It’s been a few months now since Prof. Hans Joachim Schellnhuber, an adviser to the German government and Pope Francis, called for an “induced implosion” of the global fossil fuel industry to avoid the worst effects of climate change.
“In the end, it is a moral decision,” he asked during a July 2015 science conference in Paris, where the UN climate summit is now set to convene in less than a month. “Do you want to be part of the generation that screwed up the planet for the next 1,000 years? I don’t think we should make that decision.”
“I fully support the divestment movement,” Schellnhuber told more than 2,000 scientists from 100 countries. “We need a global social movement and it is already happening,” he added, comparing the low-carbon transition to the abolition of slavery.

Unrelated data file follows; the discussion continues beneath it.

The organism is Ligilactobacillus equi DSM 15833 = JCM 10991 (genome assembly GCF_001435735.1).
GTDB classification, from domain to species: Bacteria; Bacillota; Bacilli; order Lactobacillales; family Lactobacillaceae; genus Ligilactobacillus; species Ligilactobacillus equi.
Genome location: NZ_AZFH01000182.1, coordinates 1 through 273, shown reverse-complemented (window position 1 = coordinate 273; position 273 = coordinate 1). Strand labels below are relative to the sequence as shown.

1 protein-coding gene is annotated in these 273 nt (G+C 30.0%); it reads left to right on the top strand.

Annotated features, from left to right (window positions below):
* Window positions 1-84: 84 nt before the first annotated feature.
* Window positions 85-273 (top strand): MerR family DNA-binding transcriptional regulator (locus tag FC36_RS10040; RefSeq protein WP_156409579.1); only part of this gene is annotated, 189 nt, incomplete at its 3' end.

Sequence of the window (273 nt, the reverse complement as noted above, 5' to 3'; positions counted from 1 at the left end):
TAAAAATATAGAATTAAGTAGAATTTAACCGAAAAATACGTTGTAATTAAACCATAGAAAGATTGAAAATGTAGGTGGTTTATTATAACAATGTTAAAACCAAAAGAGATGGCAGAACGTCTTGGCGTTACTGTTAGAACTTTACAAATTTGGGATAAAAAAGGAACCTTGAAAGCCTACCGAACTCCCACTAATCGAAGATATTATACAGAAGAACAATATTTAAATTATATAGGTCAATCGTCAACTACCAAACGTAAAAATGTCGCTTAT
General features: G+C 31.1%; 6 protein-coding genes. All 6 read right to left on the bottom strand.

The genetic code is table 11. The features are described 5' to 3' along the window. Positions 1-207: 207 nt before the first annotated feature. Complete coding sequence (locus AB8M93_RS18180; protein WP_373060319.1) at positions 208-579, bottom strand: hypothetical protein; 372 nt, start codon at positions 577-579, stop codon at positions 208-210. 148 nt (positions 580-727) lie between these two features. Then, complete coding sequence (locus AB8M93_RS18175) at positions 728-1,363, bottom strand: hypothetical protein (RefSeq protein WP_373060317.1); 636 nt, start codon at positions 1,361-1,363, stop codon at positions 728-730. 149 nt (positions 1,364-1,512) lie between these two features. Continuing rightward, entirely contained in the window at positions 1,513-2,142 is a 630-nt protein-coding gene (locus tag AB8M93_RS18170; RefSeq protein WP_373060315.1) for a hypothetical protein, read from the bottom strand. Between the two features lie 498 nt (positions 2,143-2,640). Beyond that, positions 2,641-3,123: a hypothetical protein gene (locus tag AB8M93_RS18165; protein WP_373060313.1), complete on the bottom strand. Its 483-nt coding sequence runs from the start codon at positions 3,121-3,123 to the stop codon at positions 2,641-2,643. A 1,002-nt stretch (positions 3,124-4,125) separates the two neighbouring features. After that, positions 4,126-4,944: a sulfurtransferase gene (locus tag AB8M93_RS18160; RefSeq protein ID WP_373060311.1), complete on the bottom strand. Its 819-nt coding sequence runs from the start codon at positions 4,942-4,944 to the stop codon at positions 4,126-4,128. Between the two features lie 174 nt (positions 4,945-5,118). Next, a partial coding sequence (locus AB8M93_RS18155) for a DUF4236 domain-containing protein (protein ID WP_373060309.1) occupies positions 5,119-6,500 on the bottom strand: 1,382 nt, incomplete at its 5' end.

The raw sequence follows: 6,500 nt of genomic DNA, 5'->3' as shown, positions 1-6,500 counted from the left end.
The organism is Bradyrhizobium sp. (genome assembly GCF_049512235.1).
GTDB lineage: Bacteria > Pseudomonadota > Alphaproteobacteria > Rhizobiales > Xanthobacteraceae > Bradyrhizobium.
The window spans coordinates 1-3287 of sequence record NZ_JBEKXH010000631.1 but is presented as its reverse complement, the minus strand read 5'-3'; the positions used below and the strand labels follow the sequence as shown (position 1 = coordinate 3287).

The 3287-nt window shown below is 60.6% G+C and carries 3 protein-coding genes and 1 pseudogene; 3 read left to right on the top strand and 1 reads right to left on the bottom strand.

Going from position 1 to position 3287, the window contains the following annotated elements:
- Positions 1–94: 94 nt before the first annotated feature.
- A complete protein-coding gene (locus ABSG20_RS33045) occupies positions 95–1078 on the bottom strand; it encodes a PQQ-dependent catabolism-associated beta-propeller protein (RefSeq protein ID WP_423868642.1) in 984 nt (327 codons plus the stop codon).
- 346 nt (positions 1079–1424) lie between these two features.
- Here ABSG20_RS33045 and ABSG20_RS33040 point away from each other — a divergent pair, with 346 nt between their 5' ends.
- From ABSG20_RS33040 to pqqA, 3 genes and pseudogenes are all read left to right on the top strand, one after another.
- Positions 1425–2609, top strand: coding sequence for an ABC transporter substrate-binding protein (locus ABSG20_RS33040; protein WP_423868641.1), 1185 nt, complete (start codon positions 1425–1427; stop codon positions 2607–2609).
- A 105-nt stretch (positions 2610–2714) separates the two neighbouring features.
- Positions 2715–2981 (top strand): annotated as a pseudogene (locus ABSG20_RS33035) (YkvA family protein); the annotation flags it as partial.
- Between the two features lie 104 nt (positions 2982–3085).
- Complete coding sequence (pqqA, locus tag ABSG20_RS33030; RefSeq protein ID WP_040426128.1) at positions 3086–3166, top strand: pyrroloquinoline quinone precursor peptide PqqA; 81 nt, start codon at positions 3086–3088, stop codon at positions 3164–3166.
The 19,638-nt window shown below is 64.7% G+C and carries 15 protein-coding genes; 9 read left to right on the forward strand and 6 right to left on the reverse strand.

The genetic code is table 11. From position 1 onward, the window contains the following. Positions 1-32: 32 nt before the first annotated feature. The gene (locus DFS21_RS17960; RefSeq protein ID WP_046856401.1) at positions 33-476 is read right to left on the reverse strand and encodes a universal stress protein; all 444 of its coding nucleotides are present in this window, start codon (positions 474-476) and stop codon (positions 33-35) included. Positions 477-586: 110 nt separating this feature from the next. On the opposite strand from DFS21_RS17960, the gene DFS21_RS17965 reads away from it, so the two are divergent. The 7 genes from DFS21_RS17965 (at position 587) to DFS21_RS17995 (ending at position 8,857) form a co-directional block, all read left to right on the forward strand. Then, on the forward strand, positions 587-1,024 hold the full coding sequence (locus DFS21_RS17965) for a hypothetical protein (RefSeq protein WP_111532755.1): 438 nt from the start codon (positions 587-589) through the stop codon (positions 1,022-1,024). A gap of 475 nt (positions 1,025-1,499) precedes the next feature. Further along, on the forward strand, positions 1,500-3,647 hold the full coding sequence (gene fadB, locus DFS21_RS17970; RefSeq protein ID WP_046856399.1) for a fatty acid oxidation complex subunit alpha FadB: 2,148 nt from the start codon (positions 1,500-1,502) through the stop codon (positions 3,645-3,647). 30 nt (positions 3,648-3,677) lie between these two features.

France’s climate change ambassador, Laurence Tubiana, cited the fossil fuel divestment movement as one influence leading European oil and gas companies to embrace carbon pricing. “Oil companies are like canaries in the mine,” she said. “When there is no danger they are silent, but when they feel danger and opportunity they make a move.”